Description: Event tree analysis and Monte Carlo-based discrete event simulation have been used in risk assessment studies for many years. This report details how features of these two methods can be combined with concepts from object-oriented analysis to develop a new risk assessment methodology with some of the best features of each. The resultant Object-Based Event Scenarios Tree (OBEST) methodology enables an analyst to rapidly construct realistic models for scenarios for which an a priori discovery of event ordering is either cumbersome or impossible (especially those that exhibit inconsistent or variable event ordering, which are difficult to represent in an event tree analysis). Each scenario produced by OBEST is automatically associated with a likelihood estimate because probabilistic branching is integral to the object model definition. The OBEST method uses a recursive algorithm to solve the object model and identify all possible scenarios and their associated probabilities. Since scenario likelihoods are developed directly by the solution algorithm, they need not be computed by statistical inference based on Monte Carlo observations (as required by some discrete event simulation methods). Thus, OBEST is not only much more computationally efficient than these simulation methods, but it also discovers scenarios that have extremely low probabilities as a natural analytical result--scenarios that would likely be missed by a Monte Carlo-based method. This report documents the OBEST methodology, the demonstration software that implements it, and provides example OBEST models for several different application domains, including interactions among failing interdependent infrastructure systems, circuit analysis for fire risk evaluation in nuclear power plants, and aviation safety studies.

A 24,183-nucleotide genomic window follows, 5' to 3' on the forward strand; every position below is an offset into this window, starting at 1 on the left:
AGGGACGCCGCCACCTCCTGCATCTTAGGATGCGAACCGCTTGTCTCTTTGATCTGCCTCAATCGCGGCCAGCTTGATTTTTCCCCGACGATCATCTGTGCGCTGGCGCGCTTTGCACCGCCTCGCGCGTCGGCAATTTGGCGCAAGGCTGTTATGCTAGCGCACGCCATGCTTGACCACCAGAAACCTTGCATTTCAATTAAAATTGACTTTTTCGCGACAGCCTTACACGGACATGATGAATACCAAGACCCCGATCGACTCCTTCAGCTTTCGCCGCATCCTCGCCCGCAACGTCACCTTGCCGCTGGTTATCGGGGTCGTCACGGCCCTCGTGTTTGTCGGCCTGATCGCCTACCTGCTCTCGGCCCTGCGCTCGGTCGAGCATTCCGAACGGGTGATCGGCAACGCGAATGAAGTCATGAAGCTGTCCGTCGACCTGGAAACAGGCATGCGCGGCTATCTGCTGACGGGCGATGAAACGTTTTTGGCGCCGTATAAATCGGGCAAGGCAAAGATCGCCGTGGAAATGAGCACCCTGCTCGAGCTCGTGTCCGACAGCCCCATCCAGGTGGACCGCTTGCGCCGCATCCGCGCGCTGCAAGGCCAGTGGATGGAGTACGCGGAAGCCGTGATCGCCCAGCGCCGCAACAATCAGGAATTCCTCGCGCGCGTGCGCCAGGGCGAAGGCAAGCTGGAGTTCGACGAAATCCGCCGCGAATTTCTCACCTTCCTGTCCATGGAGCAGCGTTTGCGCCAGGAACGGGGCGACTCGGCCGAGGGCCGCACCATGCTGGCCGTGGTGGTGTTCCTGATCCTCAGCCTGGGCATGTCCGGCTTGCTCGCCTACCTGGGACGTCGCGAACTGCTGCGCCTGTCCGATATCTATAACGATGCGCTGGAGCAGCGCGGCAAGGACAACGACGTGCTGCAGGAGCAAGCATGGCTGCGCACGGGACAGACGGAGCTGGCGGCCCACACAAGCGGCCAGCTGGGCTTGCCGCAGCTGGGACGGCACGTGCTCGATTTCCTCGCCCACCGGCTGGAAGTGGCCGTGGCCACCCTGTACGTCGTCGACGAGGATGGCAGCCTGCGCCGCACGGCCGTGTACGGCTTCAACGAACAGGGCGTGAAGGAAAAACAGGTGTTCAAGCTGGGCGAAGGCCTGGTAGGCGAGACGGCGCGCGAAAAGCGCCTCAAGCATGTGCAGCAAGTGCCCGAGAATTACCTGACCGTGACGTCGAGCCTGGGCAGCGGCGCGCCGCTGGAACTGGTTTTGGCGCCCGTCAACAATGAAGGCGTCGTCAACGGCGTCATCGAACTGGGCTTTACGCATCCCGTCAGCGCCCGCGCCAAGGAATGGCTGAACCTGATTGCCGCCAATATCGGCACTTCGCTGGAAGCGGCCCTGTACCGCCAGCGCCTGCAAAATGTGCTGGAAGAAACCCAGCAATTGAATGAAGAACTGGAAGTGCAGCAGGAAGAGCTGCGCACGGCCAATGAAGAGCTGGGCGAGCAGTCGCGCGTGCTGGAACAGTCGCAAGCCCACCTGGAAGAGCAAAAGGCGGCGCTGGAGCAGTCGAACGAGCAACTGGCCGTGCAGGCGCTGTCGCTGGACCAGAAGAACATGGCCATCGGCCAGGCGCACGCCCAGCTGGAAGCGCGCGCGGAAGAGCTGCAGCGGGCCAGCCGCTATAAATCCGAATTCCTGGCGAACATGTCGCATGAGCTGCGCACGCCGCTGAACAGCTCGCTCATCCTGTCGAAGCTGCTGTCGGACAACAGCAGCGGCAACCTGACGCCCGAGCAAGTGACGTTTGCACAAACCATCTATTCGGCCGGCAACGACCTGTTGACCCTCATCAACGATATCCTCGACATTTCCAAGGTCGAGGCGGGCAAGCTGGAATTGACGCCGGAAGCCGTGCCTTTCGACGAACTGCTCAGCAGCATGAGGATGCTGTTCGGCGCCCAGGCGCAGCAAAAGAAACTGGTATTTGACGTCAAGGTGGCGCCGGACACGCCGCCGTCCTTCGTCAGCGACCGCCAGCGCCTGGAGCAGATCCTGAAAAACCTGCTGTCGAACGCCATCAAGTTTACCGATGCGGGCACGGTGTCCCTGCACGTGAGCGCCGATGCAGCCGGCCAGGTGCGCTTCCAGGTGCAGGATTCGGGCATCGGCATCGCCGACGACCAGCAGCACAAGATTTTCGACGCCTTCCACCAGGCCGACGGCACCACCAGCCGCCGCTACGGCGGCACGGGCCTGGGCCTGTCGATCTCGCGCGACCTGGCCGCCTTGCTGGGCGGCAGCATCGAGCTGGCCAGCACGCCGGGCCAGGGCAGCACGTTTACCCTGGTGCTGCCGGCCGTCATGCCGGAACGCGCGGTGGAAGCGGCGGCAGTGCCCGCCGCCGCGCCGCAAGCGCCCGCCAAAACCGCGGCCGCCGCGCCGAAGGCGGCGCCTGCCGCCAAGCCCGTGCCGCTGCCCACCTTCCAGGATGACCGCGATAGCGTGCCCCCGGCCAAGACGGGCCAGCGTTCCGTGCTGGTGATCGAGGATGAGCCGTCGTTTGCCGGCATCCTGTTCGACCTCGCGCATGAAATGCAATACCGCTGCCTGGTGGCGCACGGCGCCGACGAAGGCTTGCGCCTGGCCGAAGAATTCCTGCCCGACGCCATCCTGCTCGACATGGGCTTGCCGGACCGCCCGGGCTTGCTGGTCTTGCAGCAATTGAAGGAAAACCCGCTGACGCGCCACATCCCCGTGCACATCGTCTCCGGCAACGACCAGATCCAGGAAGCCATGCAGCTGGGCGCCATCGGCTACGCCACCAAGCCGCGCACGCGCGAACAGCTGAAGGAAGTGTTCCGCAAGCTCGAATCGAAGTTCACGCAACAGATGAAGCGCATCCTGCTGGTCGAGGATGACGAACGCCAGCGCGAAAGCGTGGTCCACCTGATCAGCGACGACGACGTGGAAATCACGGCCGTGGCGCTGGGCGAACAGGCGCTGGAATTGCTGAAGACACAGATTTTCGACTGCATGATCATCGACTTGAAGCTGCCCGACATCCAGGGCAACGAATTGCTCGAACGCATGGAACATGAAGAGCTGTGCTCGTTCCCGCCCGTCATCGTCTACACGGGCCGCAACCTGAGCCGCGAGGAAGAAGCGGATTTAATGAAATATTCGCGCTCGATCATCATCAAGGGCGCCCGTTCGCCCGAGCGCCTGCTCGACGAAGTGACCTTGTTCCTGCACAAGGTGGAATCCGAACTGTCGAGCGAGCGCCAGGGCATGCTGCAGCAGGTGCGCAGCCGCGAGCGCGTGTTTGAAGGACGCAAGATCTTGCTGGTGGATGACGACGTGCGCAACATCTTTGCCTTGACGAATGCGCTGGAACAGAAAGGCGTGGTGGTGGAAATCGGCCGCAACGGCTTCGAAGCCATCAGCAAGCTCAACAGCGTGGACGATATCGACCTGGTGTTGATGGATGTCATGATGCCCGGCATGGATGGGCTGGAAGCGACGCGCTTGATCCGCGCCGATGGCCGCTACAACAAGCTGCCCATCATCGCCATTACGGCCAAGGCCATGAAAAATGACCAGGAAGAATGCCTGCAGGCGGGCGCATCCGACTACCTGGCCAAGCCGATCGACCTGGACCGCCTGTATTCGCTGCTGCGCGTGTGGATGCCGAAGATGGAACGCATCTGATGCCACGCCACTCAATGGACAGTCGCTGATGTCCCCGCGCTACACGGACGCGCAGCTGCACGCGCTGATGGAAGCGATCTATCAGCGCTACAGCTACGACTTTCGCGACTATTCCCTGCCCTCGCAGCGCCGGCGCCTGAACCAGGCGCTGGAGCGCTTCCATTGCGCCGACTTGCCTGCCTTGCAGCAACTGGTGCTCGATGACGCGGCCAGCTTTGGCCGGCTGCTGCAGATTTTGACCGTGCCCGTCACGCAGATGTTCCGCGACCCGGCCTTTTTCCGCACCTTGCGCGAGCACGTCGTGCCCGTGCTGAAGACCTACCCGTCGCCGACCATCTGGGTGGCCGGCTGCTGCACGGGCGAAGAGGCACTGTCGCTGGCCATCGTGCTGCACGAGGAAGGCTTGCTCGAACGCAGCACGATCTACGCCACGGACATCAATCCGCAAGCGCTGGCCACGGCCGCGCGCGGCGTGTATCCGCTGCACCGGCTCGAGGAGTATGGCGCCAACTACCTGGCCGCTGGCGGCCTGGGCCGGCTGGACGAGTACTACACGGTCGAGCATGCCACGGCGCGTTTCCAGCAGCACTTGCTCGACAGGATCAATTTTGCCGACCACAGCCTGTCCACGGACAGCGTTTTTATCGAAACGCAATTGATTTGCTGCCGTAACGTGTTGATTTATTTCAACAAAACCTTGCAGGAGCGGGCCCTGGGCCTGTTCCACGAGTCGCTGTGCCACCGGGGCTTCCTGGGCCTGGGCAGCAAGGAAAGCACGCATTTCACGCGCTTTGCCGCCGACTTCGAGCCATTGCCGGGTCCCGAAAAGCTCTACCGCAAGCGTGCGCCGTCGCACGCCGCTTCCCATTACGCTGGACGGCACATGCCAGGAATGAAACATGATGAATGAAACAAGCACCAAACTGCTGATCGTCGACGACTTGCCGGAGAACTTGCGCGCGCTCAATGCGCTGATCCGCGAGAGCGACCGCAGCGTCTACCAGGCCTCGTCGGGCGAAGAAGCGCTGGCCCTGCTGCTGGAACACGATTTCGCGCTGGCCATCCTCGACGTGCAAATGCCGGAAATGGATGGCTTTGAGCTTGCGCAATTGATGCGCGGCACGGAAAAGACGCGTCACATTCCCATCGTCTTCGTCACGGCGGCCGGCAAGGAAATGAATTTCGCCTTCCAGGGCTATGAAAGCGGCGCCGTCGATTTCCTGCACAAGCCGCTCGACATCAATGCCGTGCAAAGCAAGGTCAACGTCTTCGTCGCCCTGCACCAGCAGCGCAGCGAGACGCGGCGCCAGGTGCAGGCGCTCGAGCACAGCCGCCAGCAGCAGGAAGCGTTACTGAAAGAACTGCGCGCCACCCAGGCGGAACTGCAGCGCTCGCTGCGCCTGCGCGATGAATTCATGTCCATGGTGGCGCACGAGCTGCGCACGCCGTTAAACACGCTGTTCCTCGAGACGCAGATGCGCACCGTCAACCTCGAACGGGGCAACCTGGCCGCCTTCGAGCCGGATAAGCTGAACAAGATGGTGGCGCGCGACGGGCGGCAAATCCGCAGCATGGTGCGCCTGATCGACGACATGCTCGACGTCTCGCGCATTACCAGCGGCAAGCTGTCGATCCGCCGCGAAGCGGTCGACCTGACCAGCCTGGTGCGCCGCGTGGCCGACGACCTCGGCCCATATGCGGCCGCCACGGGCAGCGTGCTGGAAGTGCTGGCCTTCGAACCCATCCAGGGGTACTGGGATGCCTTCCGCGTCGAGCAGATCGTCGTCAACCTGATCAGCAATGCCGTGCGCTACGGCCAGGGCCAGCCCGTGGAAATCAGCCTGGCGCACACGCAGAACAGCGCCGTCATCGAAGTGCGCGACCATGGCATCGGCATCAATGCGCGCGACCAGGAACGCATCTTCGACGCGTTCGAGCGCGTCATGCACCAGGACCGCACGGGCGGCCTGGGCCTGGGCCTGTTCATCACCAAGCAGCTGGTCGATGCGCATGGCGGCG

Date: March 1, 2001
Creator: Wyss, Gregory D. & Duran, Felicia A.
Partner: UNT Libraries Government Documents Department
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Integrating Monitoring and Decision Modeling within a Cooperative Framework: Promoting Transboundary Water Management and Avoiding Regional Conflict